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melodramatic

[mel-uh-druh-mat-ik] /ˌmɛl ə drəˈmæt ɪk/
adjective
1.
of, like, or befitting melodrama.
2.
exaggerated and emotional or sentimental; sensational or sensationalized; overdramatic.
noun
3.
melodramatics, melodramatic writing or behavior.
Origin of melodramatic
1810-1820
1810-20; melodrama + (drama)tic
Related forms
melodramatically, adverb
nonmelodramatic, adjective
nonmelodramatically, adverb
unmelodramatic, adjective
unmelodramatically, adverb
Dictionary.com Unabridged
Based on the Random House Dictionary, © Random House, Inc. 2016.
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Examples from the Web for melodramatic
Contemporary Examples
Historical Examples
  • But we think of him only as a sentimental and melodramatic romanticist whose work has no connection with real life.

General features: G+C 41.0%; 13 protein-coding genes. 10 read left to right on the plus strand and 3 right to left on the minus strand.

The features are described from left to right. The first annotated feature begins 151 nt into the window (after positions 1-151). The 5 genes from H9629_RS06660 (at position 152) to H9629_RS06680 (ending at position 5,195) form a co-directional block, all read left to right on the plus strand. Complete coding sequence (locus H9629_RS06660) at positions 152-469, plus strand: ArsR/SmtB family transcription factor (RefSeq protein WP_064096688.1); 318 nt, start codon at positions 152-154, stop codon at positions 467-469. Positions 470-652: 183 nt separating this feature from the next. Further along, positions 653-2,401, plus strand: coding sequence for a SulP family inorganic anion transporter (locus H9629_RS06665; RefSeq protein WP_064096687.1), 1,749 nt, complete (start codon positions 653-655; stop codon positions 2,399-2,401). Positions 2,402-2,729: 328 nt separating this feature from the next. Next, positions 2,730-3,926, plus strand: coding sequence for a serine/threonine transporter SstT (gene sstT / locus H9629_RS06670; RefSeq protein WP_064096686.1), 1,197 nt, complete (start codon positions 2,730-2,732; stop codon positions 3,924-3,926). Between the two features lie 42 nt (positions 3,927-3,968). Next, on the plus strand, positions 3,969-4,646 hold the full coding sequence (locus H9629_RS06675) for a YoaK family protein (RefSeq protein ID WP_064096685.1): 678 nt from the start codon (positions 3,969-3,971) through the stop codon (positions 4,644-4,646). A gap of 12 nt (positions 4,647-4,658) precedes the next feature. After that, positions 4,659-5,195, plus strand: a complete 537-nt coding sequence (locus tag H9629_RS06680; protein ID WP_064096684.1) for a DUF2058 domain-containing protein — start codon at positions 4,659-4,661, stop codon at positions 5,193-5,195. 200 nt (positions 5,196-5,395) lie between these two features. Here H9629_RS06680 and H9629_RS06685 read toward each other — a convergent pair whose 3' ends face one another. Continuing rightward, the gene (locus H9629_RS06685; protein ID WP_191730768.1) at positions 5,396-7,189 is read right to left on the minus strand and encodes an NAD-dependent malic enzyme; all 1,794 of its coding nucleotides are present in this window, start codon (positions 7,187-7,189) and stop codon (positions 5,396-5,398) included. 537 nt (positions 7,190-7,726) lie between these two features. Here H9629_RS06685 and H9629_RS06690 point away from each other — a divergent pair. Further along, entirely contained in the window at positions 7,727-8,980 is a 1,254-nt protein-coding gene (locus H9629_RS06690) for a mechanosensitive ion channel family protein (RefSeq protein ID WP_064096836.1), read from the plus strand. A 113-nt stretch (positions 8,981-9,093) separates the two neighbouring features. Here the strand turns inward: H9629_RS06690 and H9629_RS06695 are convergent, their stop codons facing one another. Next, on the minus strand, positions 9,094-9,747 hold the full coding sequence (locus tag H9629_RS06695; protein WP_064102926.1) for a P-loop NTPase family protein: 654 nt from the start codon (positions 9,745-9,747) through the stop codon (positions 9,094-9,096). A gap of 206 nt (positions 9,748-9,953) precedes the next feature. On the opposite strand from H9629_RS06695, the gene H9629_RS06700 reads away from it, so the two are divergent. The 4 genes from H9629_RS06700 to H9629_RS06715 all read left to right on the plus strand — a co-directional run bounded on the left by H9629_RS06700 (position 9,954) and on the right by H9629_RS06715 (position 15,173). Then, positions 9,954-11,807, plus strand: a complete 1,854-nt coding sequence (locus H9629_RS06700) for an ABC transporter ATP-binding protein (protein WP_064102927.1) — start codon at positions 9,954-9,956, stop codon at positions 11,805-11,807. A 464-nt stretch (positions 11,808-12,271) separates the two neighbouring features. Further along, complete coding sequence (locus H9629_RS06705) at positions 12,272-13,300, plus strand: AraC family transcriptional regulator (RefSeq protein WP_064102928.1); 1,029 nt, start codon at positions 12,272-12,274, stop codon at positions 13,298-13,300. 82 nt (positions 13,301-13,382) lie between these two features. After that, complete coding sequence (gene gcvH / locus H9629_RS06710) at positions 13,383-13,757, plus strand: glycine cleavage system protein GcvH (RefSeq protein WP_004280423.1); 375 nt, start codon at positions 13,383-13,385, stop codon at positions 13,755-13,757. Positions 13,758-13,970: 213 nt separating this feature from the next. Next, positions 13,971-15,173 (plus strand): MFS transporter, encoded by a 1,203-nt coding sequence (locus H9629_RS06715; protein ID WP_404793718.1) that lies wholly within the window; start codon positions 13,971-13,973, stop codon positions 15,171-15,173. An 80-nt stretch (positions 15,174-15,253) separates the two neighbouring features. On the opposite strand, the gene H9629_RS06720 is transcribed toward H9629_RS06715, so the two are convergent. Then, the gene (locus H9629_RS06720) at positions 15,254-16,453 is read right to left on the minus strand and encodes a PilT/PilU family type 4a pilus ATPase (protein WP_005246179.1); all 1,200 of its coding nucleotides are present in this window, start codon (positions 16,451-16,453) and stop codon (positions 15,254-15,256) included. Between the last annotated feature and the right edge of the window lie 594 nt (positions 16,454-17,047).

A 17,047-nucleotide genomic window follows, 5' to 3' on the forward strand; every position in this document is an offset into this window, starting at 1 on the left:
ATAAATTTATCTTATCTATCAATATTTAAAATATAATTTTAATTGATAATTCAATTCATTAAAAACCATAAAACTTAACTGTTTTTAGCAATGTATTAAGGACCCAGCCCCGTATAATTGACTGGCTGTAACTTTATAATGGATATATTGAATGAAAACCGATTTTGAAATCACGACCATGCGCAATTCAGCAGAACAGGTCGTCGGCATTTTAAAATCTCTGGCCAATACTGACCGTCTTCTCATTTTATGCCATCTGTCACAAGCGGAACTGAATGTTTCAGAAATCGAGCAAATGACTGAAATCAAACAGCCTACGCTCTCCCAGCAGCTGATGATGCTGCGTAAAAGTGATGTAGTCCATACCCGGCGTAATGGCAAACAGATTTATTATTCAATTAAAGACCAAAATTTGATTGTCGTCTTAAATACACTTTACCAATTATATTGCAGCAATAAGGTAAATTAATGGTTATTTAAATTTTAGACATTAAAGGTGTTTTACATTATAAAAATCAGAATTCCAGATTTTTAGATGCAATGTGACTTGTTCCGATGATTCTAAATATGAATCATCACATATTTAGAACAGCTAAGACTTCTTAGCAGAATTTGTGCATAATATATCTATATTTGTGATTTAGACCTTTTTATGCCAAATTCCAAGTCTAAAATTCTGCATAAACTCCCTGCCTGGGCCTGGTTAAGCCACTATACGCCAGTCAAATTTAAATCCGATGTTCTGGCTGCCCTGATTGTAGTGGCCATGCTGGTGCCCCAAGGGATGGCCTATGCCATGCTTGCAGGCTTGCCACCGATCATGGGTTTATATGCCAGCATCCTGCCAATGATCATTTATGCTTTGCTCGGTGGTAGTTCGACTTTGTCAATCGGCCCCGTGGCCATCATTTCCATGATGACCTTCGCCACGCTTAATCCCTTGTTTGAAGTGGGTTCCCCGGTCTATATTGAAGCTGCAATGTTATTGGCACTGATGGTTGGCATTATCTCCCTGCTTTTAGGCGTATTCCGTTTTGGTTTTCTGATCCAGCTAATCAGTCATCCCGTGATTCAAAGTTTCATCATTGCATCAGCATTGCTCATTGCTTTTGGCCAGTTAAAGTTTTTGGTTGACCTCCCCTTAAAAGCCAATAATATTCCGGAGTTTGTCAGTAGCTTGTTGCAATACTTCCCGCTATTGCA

• "My story is almost as melodramatic as a modern romance, Doctor Rocke," she said.

    Capitola's Peril Mrs. E.D.E.N. Southworth
  • It is laid amid the plots and counterplots of bloody Russia, the most melodramatic background of modern history.

    The Critical Game John Albert Macy
  • She had not noted the melodramatic manner in which her husband had broken off.

    The Watchers of the Plains Ridgewell Cullum
  • Her decline began with Madelon, which is improbable and melodramatic, and it continued through all her later work.

Word Origin and History for melodramatic
adj.

1776; from foreign source of melodrama on model of dramatic. Related: Melodramatically.

Online Etymology Dictionary, © 2010 Douglas Harper
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